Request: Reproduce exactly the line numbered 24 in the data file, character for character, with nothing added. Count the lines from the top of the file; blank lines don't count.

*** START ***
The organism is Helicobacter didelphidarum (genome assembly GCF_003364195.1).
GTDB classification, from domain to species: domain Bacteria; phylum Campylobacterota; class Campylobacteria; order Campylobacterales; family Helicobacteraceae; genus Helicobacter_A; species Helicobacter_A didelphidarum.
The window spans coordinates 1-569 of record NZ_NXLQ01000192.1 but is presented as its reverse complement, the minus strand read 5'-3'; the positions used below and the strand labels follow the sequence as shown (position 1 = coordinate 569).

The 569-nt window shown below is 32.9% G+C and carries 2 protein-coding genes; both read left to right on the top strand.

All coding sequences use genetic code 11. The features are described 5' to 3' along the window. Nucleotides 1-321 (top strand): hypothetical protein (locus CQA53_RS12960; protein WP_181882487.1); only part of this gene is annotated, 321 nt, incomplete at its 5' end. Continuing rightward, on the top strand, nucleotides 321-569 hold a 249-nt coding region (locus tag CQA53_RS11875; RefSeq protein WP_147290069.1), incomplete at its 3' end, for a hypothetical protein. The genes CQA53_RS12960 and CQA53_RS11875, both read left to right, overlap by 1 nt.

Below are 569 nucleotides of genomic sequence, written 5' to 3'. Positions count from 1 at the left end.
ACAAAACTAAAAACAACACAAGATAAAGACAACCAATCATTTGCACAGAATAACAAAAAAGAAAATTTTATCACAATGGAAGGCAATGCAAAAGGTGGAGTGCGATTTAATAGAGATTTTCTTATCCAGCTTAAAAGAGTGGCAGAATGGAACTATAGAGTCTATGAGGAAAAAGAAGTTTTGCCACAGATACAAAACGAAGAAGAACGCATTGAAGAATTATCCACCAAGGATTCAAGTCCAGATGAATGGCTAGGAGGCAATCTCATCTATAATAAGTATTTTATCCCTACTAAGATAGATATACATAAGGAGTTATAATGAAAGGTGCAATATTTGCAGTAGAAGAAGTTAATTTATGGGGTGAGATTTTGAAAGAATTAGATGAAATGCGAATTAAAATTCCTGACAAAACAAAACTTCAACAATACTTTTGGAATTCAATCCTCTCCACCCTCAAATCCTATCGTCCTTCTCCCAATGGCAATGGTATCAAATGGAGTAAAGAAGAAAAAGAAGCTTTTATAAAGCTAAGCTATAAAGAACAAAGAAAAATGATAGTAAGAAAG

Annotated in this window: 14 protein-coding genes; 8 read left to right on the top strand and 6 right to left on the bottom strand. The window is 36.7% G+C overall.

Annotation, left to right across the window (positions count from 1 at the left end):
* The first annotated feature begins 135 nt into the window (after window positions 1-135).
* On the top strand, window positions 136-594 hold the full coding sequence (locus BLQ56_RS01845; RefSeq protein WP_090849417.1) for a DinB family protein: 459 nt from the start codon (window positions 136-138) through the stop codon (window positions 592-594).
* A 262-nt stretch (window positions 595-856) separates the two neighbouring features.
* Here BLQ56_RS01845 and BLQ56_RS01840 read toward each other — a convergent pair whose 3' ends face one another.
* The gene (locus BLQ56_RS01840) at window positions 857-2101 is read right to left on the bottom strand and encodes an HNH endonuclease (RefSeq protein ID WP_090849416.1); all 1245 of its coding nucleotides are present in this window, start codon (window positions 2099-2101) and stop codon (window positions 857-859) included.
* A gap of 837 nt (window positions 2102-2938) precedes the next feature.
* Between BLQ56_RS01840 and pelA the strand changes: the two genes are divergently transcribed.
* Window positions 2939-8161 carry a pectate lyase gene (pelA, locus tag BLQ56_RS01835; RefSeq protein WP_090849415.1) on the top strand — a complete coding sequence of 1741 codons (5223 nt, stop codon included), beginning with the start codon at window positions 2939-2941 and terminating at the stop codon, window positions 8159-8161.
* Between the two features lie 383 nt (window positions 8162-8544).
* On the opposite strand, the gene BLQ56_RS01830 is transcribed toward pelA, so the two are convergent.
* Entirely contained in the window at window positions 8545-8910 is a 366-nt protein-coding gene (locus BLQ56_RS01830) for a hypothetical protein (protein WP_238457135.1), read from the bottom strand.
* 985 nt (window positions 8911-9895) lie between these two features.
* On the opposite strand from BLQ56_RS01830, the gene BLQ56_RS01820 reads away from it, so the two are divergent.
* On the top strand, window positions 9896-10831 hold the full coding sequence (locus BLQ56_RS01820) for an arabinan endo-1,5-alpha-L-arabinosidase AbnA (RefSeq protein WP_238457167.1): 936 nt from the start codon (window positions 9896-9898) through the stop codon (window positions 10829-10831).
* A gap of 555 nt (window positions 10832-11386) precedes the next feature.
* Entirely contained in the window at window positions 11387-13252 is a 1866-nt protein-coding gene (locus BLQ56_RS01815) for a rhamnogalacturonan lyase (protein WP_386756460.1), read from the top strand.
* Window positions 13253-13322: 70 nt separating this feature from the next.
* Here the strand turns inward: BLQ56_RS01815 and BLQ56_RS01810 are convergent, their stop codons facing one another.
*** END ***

* A gap of 555 nt (window positions 10832-11386) precedes the next feature.